Cast On and Bind Off Knitting Methods and Where to Begin
There are many methods for casting on and binding off with knitting. I am only going to show a few options here because let's face it, we can all google these things. Mostly, I just want to give you some basic guidance. Be sure to start by getting some darn good yarn! Start with something basic like either a bulky or a worsted weight yarn because bigger yarns are easier to manipulate!
For example, I will say let's use a worsted weight recycled handspun and how about needles? Yes, there are so many options for needles! Some people love the aluminum because stitches slide, some like the circular that has a cord between each end.
I love many kinds depending on the project, but for general use I love the straight bamboo needles. Why? I like the feel of them and the look, too! So grab a pair of size 8 needles and your handspun and let's get casting (no, we are not going fishing)!
Cast On #1-Single Cast On
- Start by making a loop with the yarn.
- Bring the yarn through the loop, creating another loop with a knot at the end
Single Cast On
- Slide slip knot onto needle. Pull yarn to tighten knot.
- Wrap the working yarn (yarn connected to the ball of yarn) around your thumb so you have a loop around your thumb.
- Bring the needle under and up through the loop around your thumb
- Remove your thumb from the loop and pull the yarn
- Continue from step 2 until you have desired number of stitches casted on
Here is a great video visual from instructables.com
Cast On Method #2- Long Tail Cast On
I love the long tail method for casting on because I love how easy it is. It creates an even edge and it's easy to slide off your needles for your stitch row that follows.Once you get the hang of it, it's faster than Single Cast-On when you take into account that this method creates an already knitted row
In other words, using the Cast On Method, you will be knitting your first row at the same time you are casting on (technically, anyway…but patterns don’t count this row).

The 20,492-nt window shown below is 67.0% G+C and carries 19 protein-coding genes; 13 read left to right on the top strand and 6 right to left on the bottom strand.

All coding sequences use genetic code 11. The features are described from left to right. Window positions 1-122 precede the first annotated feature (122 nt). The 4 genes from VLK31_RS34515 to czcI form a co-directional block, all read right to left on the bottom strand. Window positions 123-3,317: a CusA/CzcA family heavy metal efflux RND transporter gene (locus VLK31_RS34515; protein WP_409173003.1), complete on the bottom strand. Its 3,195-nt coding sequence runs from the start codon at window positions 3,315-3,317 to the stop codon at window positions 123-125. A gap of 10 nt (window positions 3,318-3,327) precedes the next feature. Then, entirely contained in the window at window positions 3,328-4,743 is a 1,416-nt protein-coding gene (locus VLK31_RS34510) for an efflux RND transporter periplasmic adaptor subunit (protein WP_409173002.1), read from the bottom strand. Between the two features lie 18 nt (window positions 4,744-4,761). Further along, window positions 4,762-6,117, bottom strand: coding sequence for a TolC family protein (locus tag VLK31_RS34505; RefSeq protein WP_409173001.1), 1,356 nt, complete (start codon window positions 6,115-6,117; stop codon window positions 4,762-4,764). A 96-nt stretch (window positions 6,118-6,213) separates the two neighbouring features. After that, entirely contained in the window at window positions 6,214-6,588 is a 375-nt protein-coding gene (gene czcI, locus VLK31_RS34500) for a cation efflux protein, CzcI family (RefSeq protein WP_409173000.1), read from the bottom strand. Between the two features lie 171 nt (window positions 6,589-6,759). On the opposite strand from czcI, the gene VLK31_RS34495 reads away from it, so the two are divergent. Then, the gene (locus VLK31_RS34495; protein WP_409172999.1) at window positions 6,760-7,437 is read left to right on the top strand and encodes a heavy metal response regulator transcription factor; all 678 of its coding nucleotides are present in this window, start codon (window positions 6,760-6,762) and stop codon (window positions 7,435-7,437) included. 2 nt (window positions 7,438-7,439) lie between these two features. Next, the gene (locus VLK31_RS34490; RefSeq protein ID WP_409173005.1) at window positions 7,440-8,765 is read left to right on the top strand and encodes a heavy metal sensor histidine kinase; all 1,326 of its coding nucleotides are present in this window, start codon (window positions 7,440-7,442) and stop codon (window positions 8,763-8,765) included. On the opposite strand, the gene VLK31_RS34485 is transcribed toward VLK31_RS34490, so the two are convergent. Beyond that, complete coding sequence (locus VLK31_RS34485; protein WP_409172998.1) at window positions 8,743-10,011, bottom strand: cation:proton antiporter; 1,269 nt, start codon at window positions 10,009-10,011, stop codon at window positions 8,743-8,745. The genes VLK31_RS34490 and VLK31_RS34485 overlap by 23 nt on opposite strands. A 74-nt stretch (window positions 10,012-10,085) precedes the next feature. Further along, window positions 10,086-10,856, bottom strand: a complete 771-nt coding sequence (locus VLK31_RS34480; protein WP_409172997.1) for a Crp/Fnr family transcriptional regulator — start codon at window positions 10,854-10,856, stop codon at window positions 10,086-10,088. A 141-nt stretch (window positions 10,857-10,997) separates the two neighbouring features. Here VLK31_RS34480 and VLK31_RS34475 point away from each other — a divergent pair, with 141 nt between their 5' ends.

You will need to guesstimate how long you want your yarn tail to be but a good estimate is 12" of tail for every 20 stitches. The bulkier yarns will need longer tails as the tail will work up quicker.
Knittinghelp.com has a great tutorial video on the long tail cast on method. I think this will be more useful than me talking about why I love this method! One last note about this method-I have been known to run out of the tail end of the yarn so you may want to try gauging it with your yarn and needles.
Tension is something you will learn about when knitting. Casting on too tightly means you can't knit the stitches but I have a few suggestions! Cast on over two needles and you will get a looser cast on edge or (my personal favorite), cast on with a size larger needle than pattern calls for and then swap out to smaller needle size after you have cast on...easy and I love easy!
Binding Off or Yeah! I'm Done
So there are many ways to bind off and again, I think the visual will be most useful to you. Rather than show you many methods for binding off, watch this for the basic bind off stitch video . The options are endless and here are eight popular methods for casting on and binding off from onlineread.com.
And my best idea on this? I love Cast On, Bind Off because I can hold this great book in in my lap while I figure out what the hell I'm trying to do! This book is excellent and has levels from basic all the way to complicated methods for casting on and binding off.
Here at Darn Good Yarn, we love to support you in your yarn endeavors. We'd like to thank all the amazing people out there on YouTube and elsewhere who are helping the world learn the joy of creating. We love to make videos, too, and I have to say Nicole is a comedian;) and she intends to make lots more videos!
Have you seen any of the Darn Good Yarn videos?
- Janis Minshull